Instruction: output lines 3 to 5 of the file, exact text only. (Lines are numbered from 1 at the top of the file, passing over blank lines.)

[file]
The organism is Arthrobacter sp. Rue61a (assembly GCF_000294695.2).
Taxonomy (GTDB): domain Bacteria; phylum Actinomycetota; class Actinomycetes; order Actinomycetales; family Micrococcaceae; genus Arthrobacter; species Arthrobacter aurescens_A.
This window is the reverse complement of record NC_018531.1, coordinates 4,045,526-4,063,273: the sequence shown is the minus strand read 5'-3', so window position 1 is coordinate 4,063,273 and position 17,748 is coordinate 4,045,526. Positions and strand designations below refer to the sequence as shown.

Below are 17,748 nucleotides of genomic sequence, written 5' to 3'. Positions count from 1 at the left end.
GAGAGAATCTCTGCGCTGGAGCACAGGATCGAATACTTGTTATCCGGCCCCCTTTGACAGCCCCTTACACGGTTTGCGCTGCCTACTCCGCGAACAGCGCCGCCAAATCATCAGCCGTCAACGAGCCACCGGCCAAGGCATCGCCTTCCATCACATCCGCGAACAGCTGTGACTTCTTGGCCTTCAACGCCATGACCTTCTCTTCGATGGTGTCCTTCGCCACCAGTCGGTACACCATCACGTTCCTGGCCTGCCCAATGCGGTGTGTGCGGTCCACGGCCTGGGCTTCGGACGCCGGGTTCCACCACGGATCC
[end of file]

This window is the reverse complement of record NC_018531.1, coordinates 4,045,526-4,063,273: the sequence shown is the minus strand read 5'-3', so window position 1 is coordinate 4,063,273 and position 17,748 is coordinate 4,045,526. Positions and strand designations below refer to the sequence as shown.

Below are 17,748 nucleotides of genomic sequence, written 5' to 3'. Positions count from 1 at the left end.
GAGAGAATCTCTGCGCTGGAGCACAGGATCGAATACTTGTTATCCGGCCCCCTTTGACAGCCCCTTACACGGTTTGCGCTGCCTACTCCGCGAACAGCGCCGCCAAATCATCAGCCGTCAACGAGCCACCGGCCAAGGCATCGCCTTCCATCACATCCGCGAACAGCTGTGACTTCTTGGCCTTCAACGCCATGACCTTCTCTTCGATGGTGTCCTTCGCCACCAGTCGGTACACCATCACGTTCCTGGCCTGCCCAATGCGGTGTGTGCGGTCCACGGCCTGGGCTTCGGACGCCGGGTTCCACCACGGATCC